Dear Intriguing Friends,

We’ve got an exciting announcement… we’re raising investment so we can build International Intrigue into something even bigger and better! 🥳

The tl;dr

What: We’re raising a ‘friends and family’ investment round (if you’re reading this, you qualify as a friend!)

Why: We are building a new media company focused on the intersection of geopolitics, business and tech. We’ve already started developing a fantastic new web platform for our content, our community, and our future.

Why now: ‘New media’ is here and it is democratising who produces and who consumes high quality information. It’s easier and more powerful than…

Be alert but not afraid

Mao-era propaganda poster (Source: The Guardian)

Over the past two weeks, I’ve written two articles articles on what I’m calling the ‘Xinjiang situation’ for my newsletter International Intrigue.

The process generally looks a little something like:

  1. Monitor my RSS feed for interesting issues that I feel are either outside the mainstream media or poorly understood by the mainstream media.
  2. Pick a topic, and with the help of our wonderful intern, Laura, come up with a rough research plan and time line. A crucial part of this is to actively seek contrarian or counter narrative stories.
  3. Summarise that research, and then begin…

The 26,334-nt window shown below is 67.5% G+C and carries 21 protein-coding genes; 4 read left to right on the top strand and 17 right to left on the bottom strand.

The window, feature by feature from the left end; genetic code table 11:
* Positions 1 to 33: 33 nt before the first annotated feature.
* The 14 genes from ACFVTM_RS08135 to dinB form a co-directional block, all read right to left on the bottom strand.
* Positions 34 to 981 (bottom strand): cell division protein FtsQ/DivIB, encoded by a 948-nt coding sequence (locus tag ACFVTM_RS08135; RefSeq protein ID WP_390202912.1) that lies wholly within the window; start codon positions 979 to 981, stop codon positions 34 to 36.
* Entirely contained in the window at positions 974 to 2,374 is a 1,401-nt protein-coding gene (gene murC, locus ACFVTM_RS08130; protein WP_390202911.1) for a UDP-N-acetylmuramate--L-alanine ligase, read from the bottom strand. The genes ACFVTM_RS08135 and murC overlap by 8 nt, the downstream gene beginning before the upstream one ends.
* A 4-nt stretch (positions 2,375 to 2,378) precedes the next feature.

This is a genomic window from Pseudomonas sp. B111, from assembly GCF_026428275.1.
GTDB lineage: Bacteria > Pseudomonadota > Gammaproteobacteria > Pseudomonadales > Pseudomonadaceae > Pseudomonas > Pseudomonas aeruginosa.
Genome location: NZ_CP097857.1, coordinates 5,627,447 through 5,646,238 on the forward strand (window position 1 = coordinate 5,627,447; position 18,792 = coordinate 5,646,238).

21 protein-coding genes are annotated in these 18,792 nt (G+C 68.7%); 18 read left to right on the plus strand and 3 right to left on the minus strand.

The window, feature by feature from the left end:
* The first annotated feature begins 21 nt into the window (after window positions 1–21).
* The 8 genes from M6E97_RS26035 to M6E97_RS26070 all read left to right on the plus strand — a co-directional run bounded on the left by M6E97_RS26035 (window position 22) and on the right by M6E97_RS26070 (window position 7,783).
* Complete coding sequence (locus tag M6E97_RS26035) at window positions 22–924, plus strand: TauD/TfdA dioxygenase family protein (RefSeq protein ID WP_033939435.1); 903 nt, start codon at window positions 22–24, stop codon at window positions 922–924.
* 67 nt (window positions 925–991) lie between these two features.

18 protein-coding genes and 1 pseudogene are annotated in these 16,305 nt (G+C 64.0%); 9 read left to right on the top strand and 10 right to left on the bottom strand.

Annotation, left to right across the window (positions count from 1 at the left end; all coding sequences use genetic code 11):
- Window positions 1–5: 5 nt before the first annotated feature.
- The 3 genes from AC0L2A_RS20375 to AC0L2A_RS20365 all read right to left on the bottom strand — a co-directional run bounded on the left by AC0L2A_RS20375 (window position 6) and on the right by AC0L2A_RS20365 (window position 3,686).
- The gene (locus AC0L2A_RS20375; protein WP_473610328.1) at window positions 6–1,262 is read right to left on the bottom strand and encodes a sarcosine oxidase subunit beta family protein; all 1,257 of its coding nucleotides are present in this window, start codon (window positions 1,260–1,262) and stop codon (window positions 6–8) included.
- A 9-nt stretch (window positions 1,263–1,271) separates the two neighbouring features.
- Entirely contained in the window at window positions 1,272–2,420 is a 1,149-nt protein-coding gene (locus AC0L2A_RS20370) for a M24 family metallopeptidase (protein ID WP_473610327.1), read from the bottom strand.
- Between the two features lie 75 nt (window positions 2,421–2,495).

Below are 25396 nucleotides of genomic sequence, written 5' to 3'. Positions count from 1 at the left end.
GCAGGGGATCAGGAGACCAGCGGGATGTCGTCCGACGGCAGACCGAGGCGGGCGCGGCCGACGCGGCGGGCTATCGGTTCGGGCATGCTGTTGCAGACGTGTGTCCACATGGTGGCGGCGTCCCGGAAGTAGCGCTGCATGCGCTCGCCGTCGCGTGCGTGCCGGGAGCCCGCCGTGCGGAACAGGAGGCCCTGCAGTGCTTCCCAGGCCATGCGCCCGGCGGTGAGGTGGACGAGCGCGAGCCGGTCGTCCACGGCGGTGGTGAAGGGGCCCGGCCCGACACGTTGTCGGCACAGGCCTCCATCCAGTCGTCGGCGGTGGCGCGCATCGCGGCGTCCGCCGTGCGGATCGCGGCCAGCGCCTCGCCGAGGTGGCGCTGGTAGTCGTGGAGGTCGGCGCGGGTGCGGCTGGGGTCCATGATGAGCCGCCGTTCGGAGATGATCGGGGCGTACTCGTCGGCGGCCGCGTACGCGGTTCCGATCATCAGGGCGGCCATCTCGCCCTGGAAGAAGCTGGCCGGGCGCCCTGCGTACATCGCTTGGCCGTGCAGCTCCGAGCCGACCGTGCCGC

This article first appeared in International Intrigue, a weekly newsletter focusing on geopolitics and international affairs.

Captain Scott’s Terra Nova in Antarctica circa 1910, from the ‘Heroic Age’ of Antarctic exploration.

As a young whippersnapper, I was captivated by Antarctica. Perhaps because Antarctica is in Australia’s backyard (Melbourne is closer to Antarctica than it is to Darwin!), or perhaps because a mid-90s edition of the Guinness Book of World Records seared into my brain the fact that Antarctica is the highest, driest, windiest and coldest place on Earth.

It felt like the last unknown place in the world — a throwback to a time when we had no idea what lay just over the horizon. …

This is about as viral as I go on Twitter

When it comes to Donald Trump, people have strong feelings. In other news, the Pope is Catholic.

But this issue isn’t whether you feel strongly about Donald Trump, it’s about whether we abandon the rules and norms of liberal democracy because we feel strongly about Donald Trump.

I want to expand a little bit on my thinking behind that tweet in longer form, as much for me to clarify my own thoughts as anything else.

Here’s a quick overview of what follows so you can trace the logic of my…

John Fowler

Founder and writer of International Intrigue. Former diplomat, lawyer & trained economist. Writing about interesting things, so could be anything.

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